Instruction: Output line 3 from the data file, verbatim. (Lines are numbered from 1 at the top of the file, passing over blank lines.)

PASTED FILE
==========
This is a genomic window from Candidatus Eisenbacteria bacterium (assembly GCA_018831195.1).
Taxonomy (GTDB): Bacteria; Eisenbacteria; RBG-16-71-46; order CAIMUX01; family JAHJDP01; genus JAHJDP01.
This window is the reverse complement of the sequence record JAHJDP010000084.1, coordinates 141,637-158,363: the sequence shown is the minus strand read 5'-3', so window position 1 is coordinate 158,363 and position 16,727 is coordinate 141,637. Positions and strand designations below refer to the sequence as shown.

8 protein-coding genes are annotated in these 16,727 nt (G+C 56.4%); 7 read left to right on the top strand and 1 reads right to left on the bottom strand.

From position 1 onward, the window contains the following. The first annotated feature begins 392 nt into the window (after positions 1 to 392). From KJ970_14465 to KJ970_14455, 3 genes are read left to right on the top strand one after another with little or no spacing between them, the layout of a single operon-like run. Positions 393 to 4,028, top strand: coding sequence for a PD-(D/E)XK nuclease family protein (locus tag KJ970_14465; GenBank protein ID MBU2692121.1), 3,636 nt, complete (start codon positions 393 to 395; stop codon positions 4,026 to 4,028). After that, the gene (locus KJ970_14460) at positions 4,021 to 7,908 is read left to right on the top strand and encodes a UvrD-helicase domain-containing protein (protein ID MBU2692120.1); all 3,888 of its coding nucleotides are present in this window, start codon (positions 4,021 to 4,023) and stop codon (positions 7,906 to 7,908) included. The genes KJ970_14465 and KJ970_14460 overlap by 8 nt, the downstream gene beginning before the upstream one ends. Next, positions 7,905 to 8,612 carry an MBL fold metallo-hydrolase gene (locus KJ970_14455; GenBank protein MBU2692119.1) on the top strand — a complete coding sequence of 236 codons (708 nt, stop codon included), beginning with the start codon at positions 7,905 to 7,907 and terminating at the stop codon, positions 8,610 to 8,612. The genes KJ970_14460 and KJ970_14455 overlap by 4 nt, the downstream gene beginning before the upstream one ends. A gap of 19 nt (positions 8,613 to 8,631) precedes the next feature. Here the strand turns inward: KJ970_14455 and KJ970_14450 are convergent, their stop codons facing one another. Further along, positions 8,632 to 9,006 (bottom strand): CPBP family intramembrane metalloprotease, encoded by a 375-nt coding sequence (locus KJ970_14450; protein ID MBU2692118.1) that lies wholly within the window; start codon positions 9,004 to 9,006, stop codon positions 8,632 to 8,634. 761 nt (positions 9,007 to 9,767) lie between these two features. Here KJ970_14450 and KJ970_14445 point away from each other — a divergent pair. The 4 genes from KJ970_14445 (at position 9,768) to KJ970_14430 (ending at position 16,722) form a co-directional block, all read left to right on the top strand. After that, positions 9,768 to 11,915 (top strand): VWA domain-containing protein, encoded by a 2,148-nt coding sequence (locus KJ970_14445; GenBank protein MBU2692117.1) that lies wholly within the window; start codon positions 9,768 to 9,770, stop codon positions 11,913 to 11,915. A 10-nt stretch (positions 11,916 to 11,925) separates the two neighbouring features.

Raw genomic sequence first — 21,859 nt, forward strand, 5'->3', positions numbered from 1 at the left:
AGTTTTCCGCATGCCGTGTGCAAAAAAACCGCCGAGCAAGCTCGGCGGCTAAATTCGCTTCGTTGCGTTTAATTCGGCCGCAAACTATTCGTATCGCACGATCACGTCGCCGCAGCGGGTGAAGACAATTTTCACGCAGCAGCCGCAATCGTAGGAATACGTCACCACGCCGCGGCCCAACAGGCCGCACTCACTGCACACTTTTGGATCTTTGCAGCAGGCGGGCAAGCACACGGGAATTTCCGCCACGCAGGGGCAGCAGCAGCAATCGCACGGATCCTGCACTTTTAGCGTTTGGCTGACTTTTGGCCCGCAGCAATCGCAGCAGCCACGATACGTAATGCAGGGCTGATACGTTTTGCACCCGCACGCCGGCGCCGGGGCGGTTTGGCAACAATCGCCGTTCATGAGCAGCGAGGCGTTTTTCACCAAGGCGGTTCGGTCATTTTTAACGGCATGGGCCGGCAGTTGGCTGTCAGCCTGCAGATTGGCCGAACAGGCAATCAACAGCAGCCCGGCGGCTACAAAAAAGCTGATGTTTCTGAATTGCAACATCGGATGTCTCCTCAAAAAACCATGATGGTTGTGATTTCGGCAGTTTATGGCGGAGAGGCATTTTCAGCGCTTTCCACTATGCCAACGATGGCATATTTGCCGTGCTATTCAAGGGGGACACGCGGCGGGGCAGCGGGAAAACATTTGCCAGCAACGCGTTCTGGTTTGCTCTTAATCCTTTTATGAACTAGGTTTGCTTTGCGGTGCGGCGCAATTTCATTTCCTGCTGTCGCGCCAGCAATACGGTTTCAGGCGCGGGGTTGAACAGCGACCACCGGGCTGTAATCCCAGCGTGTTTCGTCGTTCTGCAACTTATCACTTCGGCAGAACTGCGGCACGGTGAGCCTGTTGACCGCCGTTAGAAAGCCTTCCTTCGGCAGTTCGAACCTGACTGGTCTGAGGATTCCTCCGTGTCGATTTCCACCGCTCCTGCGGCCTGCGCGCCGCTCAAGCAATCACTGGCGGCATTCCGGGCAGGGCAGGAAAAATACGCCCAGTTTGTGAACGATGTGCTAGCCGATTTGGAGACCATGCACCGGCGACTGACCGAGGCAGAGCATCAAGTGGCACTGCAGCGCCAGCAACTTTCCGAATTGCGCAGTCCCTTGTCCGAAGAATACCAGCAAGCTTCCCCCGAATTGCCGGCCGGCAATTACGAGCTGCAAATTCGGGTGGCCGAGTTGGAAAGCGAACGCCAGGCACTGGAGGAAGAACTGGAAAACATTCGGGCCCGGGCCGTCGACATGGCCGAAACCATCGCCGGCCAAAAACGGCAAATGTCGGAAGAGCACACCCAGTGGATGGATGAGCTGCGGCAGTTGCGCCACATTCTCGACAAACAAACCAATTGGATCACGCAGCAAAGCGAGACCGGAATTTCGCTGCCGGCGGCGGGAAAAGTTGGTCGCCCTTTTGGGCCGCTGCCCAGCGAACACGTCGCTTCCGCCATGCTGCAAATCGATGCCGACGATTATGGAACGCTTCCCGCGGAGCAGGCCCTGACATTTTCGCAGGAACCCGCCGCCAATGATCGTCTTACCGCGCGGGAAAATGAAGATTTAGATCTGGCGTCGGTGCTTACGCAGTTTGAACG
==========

This window is the reverse complement of the sequence record JAHJDP010000084.1, coordinates 141,637-158,363: the sequence shown is the minus strand read 5'-3', so window position 1 is coordinate 158,363 and position 16,727 is coordinate 141,637. Positions and strand designations below refer to the sequence as shown.